Rebirth News

Guanqgi Song

Martin Pacher

Amar Deep Sharma

Michael Ott



Awardees 2015:

- The „GSCN Young Investigator Award“ went to Dr. Julia Ladewig of the Institute of Reconstructive Neurobiology of the University Hospital Bonn.

- The „GSCN Female Scientist Award“ went to Prof. Magdalena Götz of the Institute of Stem Cell Research of the Helmholtz Zentrum München and chair of the Institute of Physiology - Department of Physiological Genomics of the Ludwig Maximilian University in Munich.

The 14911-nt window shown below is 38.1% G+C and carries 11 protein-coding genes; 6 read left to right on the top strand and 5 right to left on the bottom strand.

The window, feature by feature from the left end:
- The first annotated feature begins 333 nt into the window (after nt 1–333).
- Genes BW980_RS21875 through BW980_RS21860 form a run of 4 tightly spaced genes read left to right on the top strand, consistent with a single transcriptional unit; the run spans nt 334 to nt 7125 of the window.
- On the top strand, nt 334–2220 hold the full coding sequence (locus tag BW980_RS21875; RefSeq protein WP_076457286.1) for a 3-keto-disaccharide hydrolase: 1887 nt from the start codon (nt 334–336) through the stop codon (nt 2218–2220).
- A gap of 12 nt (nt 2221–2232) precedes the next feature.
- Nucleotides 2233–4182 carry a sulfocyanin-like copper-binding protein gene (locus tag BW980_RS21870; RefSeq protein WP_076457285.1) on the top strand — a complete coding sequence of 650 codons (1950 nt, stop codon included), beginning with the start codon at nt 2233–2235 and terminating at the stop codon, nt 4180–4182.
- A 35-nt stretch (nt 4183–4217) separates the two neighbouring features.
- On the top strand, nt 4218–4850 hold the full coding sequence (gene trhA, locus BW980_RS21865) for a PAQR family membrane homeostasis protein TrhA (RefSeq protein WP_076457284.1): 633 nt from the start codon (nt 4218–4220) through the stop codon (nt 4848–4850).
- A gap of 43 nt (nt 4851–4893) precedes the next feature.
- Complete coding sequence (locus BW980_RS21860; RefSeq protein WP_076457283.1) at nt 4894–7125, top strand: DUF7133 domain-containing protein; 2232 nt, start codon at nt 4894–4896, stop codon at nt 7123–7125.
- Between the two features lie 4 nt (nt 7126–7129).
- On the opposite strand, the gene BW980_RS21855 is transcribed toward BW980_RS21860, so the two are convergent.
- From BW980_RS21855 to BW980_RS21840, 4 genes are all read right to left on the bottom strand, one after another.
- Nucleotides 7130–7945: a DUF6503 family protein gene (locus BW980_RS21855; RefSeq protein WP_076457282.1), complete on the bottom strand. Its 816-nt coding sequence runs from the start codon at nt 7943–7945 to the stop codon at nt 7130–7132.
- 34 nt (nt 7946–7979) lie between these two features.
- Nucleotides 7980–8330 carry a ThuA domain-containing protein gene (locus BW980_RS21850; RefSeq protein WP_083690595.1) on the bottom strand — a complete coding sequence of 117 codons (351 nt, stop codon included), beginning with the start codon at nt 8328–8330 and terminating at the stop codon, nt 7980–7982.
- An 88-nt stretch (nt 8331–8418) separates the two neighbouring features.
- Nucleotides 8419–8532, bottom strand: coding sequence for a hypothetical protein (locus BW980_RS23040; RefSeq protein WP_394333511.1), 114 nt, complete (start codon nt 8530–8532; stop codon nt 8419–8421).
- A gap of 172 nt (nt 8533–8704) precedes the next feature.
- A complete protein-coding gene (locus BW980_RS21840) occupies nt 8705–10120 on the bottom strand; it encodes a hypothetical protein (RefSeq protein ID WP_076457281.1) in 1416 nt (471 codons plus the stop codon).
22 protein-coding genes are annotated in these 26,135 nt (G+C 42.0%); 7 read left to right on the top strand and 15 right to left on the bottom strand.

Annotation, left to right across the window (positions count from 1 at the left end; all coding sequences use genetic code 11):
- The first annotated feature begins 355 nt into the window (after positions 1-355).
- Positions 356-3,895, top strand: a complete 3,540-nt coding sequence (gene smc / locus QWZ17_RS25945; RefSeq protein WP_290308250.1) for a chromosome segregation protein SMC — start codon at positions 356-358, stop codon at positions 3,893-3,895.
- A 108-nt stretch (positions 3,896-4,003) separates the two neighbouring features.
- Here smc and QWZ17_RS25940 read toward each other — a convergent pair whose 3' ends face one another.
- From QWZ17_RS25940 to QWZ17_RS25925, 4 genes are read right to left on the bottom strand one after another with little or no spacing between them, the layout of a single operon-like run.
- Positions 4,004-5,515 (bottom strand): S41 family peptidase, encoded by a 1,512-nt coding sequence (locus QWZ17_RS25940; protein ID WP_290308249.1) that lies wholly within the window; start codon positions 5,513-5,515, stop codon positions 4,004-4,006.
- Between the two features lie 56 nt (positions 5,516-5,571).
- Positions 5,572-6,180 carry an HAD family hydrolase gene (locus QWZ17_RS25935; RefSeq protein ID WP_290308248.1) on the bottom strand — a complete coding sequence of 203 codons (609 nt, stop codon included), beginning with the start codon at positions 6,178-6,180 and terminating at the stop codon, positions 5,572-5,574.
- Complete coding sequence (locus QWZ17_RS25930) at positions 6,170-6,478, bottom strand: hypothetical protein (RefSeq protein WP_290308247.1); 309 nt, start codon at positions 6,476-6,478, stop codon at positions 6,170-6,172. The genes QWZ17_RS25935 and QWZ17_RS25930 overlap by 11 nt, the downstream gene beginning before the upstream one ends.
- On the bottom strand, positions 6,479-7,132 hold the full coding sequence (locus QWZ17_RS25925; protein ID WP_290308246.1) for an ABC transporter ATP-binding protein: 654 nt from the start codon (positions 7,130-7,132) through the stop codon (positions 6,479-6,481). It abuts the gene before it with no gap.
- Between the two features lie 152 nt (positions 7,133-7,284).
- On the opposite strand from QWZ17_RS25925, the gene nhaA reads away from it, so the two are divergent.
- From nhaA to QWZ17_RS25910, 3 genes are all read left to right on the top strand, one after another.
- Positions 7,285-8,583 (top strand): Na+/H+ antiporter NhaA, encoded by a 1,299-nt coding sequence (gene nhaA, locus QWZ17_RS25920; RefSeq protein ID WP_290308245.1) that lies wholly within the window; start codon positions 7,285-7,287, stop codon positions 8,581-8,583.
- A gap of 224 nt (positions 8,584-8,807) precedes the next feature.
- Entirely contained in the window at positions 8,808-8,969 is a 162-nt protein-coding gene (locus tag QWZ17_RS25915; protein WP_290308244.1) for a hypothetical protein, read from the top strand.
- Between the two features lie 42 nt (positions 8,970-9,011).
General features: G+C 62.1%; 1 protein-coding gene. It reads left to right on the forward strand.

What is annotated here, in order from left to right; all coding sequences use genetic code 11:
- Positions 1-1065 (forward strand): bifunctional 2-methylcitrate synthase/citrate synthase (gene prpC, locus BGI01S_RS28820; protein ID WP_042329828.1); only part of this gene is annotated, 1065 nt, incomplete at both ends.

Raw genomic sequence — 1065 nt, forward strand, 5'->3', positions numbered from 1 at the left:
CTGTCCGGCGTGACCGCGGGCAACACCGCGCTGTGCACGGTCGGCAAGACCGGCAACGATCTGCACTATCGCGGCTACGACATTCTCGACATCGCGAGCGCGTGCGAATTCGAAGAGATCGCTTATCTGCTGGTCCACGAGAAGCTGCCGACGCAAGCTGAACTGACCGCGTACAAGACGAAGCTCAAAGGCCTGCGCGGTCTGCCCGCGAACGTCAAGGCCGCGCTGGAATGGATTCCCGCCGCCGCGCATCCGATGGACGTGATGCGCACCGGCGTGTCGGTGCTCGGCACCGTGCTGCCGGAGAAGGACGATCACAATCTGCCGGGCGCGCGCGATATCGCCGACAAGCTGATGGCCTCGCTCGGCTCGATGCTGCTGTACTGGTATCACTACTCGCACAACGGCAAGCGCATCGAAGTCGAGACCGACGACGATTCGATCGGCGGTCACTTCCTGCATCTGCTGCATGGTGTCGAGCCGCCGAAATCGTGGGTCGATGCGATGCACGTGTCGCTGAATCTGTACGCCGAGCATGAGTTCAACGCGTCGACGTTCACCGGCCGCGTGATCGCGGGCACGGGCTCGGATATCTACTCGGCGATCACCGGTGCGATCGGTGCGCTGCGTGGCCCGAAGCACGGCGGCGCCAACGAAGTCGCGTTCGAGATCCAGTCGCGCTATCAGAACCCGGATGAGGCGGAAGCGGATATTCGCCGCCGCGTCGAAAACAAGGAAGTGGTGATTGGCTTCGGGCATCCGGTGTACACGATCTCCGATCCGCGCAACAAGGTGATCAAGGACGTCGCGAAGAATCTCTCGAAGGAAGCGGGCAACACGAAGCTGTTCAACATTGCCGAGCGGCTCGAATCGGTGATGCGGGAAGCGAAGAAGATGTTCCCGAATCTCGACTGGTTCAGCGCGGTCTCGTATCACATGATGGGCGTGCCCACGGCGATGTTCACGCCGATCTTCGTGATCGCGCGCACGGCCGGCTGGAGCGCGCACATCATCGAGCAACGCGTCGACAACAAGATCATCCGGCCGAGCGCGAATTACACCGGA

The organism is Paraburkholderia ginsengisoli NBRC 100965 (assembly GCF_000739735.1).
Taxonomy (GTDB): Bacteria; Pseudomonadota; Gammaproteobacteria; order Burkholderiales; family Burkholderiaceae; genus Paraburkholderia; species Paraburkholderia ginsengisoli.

- The „GSCN Publication of the Year Award“ went to Jichang Wang and Dr. Zsuzsanna Izsvák of the Research Team „Mobile DNA“ at the Max-Delbrück-Centrum for Molecular Medicine (MDC) in Berlin-Buch. Their publication “Primate-specific endogenous retrovirus driven transcription defines naïve-like stem cells“ appeared in the journal Nature (Wang, J. et al., 2014, Nature, 405-409, doi:10.1038/nature13804).


Find the GSCN press release  here.

Max Delbrueck Center for Molecular Medicine Berlin Stem Cell Network North Rhine Westphalia Partner Organizations Federal Ministry of Education and Research VDI Technologiezentrum